Helge Lund – background and appointmentBlowout on Snorre A – enormous potential for major accident

Helge Lund – commitment to growth

Helge Lund led Statoil through major changes from 2004 to 2014. Against the background of generally high oil and gas prices, this period was characterised by a commitment to international growth with a vigour and direction unique in the company’s history.
By Ole Jone Eide, Norwegian Petroleum Museum
- Helge Lund at the General Assembly (2008). Photo: Markus Johansson/Equinor

Lund’s plan was to shift Statoil from being a Norwegian oil company with foreign activities to an international player which looked more like its major international competitors.

This expansion was to be largely achieved upstream – exploring for and producing oil and gas. That meant a definitive farewell to the project pursued by Arve Johnsen, Statoil’s first CEO, of creating a vertically integrated company involved in everything from seismic surveying to operating service stations. High petroleum prices encouraged a growth strategy with the emphasis of a global search for large new reserves. These would replace what was perceived to be an inevitable downward trend on the Norwegian continental shelf (NCS).

Freer hands

That strategy was influenced by Statoil’s status as a partly-privatised company with greater freedom to pursue commercially driven growth. The foreign commitment benefitted throughout almost the whole of Lund’s time in office form the good money made by Statoil through a high level of production on a mature NCS.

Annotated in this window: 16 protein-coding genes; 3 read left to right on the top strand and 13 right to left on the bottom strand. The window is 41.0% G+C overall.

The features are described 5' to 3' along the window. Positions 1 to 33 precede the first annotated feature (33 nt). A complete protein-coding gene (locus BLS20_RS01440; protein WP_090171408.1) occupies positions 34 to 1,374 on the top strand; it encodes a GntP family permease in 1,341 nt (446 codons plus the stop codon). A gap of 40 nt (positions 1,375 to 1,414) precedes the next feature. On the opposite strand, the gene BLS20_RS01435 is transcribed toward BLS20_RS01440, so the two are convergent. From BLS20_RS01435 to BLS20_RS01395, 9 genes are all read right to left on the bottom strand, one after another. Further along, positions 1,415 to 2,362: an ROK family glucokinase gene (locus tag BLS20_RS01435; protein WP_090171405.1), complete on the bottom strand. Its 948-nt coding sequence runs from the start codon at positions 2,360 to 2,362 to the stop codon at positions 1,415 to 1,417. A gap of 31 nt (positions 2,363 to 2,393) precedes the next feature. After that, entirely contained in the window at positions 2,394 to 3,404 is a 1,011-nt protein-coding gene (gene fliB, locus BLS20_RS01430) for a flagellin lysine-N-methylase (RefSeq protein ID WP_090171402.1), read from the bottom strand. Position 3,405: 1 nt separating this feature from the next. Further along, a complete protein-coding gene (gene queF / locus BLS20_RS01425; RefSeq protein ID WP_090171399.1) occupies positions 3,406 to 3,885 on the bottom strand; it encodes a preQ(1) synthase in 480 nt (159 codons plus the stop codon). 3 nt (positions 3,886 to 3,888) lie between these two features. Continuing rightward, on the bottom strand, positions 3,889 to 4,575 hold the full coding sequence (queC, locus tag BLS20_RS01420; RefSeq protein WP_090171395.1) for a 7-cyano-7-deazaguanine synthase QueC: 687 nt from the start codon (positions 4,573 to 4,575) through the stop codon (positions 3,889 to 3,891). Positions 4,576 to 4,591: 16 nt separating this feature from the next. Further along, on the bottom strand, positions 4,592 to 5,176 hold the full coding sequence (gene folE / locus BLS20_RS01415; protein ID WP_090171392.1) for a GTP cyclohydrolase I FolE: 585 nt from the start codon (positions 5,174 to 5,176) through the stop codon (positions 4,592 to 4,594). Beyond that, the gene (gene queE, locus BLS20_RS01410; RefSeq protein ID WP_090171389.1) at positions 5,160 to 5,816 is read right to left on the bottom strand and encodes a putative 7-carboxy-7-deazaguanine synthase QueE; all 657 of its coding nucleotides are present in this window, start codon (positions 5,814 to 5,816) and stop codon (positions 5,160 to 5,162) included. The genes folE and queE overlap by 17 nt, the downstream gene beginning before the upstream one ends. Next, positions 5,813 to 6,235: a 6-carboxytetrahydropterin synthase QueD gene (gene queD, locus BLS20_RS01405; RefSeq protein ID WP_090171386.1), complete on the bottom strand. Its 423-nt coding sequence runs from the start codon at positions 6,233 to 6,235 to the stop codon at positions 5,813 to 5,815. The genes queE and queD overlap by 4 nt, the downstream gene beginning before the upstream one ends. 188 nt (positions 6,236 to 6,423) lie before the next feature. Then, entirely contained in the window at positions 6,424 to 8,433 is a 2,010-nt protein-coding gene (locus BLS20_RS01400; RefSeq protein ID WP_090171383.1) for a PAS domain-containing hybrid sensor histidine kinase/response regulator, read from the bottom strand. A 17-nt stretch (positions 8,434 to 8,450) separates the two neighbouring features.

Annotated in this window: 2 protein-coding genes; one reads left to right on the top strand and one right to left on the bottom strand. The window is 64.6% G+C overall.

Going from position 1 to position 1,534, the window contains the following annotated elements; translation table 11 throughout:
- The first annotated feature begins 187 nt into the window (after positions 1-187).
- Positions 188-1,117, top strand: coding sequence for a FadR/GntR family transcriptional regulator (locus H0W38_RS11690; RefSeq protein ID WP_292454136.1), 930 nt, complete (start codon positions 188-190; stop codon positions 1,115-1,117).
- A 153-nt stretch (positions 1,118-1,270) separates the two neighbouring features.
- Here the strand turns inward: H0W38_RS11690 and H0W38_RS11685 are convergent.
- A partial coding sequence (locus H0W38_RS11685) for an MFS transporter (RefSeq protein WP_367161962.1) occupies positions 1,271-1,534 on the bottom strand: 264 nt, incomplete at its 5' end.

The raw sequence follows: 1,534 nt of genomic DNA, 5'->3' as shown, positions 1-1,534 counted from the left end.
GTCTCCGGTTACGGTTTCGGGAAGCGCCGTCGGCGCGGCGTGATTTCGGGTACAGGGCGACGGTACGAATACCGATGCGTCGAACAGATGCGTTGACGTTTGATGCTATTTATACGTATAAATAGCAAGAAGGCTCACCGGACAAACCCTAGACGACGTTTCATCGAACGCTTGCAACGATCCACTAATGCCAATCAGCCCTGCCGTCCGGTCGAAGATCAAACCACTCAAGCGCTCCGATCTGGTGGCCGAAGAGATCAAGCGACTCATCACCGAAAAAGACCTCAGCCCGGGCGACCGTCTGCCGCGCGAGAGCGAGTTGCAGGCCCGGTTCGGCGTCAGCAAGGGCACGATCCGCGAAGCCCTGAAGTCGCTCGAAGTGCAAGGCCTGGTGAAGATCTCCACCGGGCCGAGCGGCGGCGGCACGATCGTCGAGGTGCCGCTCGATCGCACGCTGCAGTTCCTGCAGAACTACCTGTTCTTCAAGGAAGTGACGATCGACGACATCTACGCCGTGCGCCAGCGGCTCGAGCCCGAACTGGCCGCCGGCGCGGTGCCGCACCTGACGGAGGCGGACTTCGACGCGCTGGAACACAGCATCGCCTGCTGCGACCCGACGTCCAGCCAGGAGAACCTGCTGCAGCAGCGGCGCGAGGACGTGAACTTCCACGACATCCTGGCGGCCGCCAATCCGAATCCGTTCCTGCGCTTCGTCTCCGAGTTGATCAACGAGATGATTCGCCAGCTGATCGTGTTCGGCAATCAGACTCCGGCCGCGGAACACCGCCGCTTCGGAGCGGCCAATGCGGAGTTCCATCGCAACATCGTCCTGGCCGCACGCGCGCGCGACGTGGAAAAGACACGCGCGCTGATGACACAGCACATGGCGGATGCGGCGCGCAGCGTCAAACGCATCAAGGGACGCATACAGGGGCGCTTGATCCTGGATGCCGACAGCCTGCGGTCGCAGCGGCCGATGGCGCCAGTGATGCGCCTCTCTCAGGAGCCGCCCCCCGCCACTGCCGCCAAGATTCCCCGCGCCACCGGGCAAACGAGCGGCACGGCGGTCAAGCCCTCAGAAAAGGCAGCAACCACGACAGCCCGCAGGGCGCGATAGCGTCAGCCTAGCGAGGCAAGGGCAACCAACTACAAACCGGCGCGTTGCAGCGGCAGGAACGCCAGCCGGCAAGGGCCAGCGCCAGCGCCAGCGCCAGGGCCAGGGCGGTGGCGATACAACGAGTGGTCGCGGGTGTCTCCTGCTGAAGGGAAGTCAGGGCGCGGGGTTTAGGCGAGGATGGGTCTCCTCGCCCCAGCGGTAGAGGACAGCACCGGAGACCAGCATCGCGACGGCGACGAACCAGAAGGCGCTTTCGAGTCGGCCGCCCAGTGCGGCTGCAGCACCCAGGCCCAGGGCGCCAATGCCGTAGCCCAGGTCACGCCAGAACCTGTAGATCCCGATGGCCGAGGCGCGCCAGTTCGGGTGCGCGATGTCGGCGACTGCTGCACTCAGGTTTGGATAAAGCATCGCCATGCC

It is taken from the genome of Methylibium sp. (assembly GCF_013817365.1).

His early days at the company were characterised by efforts to adapt the organisation to the growth strategy. One example was dropping the traditional use of budgets in order to improve opportunities for relevant business areas (like international exploration and production, and development and production Norway) to respond to opportunities which offered themselves.[REMOVE]Fotnote:  See Boon, Marten, 2022, En nasjonal kjempe. Statoil og Equinor etter 2001. Universitetsforlaget: 125.

Another important factor fell into place when Statoil merged with Norsk Hydro’s oil and energy division in 2006-07, after detailed groundwork to secure the necessary political backing. Many observers regarded the merger as an important element on the way to becoming a company with muscle which could be a serious internationally competitor.

Brazil and the USA

CEOs Jose Sergio Gabrielli (Petrobras) and Helge Lund (Statoil) sign a cooperation agreement in the presence of Brazilian president Luiz Inácio Lula da Silva. Photo: Heiko Junge/Equinor

The growth strategy had several facets while Lund was in charge. First, it involved continuing to collaborate with national oil companies (NOCs) in other countries – the “NOC-NOC” strategy. An important example here was the move into Brazil, where Statoil secured licences and gradually built itself up as an operator.[REMOVE]Fotnote: The significance of the Brazilian commitment was also underlined when Norway’s Crown Prince Haakon performed the official inauguration of Brazil’s Peregrino field in 2011. See Lien, Solveig U., ”Åpnet Peregrino-feltet”, Stavanger Aftenblad, 25 May 2011: 21.

Replacing old reserves with new was one of Statoil’s top priorities under Lund. To achieve that, it concentrated to a great extent on inorganic growth by such means as the acquisition of established oil companies. Although this was expensive, it meant that Statoil got going with oil and gas production relatively quickly – advantageous when prices were high.